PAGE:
The term "ingest" is used to describe the process of incorporating an electronic document and its metadata into an electronic archive. Therefore "Masticate", seems a suitable term to describe the preceding step of breaking the document into ingestible items.

Extracting the metadata is a much easier task than that of converting the entire content of a paper to an e-publishing format. The metadata required is not much more than already provided for bibliographic services.

Journal and conference indexes are traditionally provided in formats such as Refer and BibTeX. These formats can be converted to those needed by digital repositories. The resulting metadata files can be placed on the publisher's web site for harvesting tools used by readers and by archives. The archives can use XSLT to transform the metadata into other formats as required.

Transforming metadata

  1. Refer to Bibtex using InterBib
  2. BibTex to BibXML using bib2xml or online version

While Refer and BibTex contain most of the needed bibliographic information, it would be more convenient in an XML format for use in XML based systems. There are utility programs available to convert between bibliographic formats and to XML versions of these formats (such as BibXML). The XML versions can then be transformed using XSLT into other XML formats.


<?xml version="1.0" ?>
<rss version="2.0">
<description>Conferences in Research and Practice in Information Technology</description>
<title>Fast Segmentation of Large Images</title>
<link> </link>

Converted using XSLT

XSLT used for BibXML to RSS

<xsl:template match="REF">
<title>xsl:value-of select="TITLE" /></title>
<link><xsl:apply-templates select="UNRECOGNIZED/ITEM[TAG='note']"/>

XSLT used, Tom Worthington, 2004, URL: crpit.xsl

The XML version of the metadata can then be made available and converted further.


<?xml version="1.0" ?>
<rss version="2.0">
<title>ACM Queue</title>
<description>Tomorrow's Computing Today</description>
<title>Samba Does Windows-to-Linux Dance</title>
<description>Mounting remote Linux ...</description>

From: "RSS feed", Queue magazine, ACM, 2004, URL:

RSS (Really Simple Syndication) is a Web content syndication format usually used for news items. But it can also make research papers more widely available. As an example the ACM "Queue" magazine has a "feed" button on the home page.

Atom (IETF RFC 4287), provides a more advanced, standardised and feature rich syndication format than RSS. The ANU E Press provides a custom feed in RSS or ATOM of Weblog entries, New Products and Product Reviews.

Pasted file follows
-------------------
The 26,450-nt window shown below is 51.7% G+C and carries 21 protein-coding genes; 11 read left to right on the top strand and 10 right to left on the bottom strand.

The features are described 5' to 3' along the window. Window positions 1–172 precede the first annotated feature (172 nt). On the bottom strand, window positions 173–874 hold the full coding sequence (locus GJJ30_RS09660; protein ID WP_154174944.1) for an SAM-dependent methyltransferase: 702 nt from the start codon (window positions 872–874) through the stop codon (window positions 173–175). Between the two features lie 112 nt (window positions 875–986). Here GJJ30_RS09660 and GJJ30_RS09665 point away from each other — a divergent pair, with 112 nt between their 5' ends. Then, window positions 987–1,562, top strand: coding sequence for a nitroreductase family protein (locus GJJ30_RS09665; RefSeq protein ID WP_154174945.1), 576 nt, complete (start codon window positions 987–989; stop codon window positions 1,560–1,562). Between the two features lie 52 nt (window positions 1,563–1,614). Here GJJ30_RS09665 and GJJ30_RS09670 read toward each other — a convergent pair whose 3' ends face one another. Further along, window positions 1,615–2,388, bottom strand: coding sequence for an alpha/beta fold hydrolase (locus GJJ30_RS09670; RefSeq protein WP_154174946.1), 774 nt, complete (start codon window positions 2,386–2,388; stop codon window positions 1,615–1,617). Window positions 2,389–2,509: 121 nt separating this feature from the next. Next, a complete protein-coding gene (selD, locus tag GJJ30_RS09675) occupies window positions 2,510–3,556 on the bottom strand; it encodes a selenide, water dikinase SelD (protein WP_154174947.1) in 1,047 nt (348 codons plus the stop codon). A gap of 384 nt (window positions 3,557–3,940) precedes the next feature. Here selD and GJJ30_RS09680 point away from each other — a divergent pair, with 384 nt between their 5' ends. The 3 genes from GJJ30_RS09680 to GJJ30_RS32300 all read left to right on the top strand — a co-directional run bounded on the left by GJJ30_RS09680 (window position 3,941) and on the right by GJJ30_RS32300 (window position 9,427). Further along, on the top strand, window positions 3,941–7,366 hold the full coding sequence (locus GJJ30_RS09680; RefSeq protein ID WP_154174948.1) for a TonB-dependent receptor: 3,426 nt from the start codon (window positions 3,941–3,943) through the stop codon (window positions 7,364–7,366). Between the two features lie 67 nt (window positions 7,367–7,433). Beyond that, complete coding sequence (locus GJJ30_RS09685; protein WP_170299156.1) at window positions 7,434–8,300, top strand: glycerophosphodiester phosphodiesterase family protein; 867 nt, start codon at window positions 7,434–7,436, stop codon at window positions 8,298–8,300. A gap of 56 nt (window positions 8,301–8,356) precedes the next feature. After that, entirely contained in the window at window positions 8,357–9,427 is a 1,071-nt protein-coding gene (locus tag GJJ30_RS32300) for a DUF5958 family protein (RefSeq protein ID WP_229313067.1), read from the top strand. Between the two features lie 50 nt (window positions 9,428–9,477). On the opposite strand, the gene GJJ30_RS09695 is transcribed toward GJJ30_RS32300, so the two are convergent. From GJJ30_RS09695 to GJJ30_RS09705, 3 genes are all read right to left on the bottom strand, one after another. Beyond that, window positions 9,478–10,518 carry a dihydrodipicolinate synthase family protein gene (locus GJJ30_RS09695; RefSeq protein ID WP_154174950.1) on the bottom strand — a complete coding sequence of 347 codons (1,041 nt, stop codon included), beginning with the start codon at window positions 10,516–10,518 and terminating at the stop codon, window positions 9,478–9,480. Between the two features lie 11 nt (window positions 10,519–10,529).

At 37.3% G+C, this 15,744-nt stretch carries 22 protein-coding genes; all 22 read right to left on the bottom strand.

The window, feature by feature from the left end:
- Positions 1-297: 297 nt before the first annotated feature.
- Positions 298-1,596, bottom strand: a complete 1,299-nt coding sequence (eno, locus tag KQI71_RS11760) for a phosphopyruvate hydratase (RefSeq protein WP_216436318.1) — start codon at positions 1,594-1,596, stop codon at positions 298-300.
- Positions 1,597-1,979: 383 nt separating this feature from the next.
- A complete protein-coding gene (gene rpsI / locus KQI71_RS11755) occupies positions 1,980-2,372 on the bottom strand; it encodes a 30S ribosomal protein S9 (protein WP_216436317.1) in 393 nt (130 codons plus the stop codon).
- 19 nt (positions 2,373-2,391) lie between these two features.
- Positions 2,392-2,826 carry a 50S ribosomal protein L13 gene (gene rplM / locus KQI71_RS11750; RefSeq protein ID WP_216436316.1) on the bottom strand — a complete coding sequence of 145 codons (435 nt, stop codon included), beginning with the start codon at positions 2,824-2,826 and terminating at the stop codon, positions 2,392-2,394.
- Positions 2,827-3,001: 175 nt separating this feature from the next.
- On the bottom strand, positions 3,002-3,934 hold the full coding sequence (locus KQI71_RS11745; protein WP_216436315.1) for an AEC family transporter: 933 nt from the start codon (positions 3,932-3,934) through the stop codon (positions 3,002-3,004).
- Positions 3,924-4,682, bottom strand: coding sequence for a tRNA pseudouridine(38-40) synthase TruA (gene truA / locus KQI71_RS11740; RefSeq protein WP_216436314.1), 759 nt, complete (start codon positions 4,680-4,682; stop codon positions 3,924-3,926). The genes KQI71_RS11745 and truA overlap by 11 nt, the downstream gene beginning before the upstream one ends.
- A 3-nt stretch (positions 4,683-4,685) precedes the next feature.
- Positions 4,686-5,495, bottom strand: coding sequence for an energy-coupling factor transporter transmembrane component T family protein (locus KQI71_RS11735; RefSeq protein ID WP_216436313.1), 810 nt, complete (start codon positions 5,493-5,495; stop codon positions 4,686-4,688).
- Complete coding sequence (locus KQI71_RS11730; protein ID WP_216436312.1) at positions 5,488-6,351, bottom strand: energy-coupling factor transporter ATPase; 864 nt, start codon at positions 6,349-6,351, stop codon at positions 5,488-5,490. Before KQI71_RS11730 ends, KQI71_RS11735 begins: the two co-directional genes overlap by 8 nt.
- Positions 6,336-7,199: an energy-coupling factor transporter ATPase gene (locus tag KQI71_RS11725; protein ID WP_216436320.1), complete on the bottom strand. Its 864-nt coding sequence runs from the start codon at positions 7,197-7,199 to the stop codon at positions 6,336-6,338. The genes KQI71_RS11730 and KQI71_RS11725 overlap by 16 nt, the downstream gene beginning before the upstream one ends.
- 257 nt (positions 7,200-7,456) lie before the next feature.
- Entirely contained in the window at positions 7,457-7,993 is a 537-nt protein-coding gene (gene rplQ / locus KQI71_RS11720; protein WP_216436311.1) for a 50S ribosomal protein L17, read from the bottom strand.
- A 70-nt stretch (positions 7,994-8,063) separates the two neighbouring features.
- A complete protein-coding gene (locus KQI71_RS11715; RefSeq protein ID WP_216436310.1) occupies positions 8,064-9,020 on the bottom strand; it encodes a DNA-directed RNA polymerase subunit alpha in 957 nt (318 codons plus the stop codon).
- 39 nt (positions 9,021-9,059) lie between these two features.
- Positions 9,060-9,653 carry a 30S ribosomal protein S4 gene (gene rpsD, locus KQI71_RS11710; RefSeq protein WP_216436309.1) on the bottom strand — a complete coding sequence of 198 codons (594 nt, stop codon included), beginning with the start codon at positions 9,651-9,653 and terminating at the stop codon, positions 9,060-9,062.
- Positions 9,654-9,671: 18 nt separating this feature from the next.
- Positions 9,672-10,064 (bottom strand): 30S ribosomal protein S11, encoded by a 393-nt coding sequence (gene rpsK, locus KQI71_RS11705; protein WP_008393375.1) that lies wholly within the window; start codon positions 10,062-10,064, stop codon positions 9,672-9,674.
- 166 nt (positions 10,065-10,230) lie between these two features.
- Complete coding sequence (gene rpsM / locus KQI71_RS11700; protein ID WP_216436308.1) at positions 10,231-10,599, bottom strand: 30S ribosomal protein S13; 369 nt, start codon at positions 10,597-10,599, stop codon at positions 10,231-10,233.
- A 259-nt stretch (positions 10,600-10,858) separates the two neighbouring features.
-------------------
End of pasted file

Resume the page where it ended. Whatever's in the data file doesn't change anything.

OAI Static Repository

<ListRecords metadataPrefix="oai_dc">
        <oai_dc:dc ...
          <dc:title>Using Structural Metadata ...
          <dc:creator>Dushay, Naomi</dc:creator>
          <dc:subject>Digital Libraries</dc:subject> 
          <dc:description>With the increasing ...

From: "Specification for an OAI Static Repository and an OAI Static Repository Gateway Protocol", Version 2.0 of 2002-06-14, URL:

OAI Static Repository Gateway Protocol, while more complex than RSS is conceptually similar. The details of a list of published documents can be provided in a static file which can be harvested by a remote system. This file can be simply placed on the publishers web site, alongside the Refer, BibTex and RSS files.

The Open Archives Initiative Protocol for Metadata Harvesting (OAI-PMH) is conceptually similar to the web services interface provided by to their list of publications.

Repository Explorer

Repository NameACS Digital Library
Base URL
Protocol Version2.0
Earliest Datestamp2006-12-05T00:40:05Z
Deleted Record Handlingno
Other Information
      scheme: oai
      delimiter: :

Archive Self-Description, for, Repository Explorer, 2008-08-15T02:32:07Z

Tools such as the Open Archives Initiative Repository Explorer allow demonstration access to a digital library's OAI interface. The formats the metadata is available in can be queried and then records of electronic documents requested in that format.

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Metadata and Electronic Document Management for Electronic Commerce by Tom Worthington is licensed under a Creative Commons Attribution-Noncommercial-No Derivative Works 2.5 Australia License.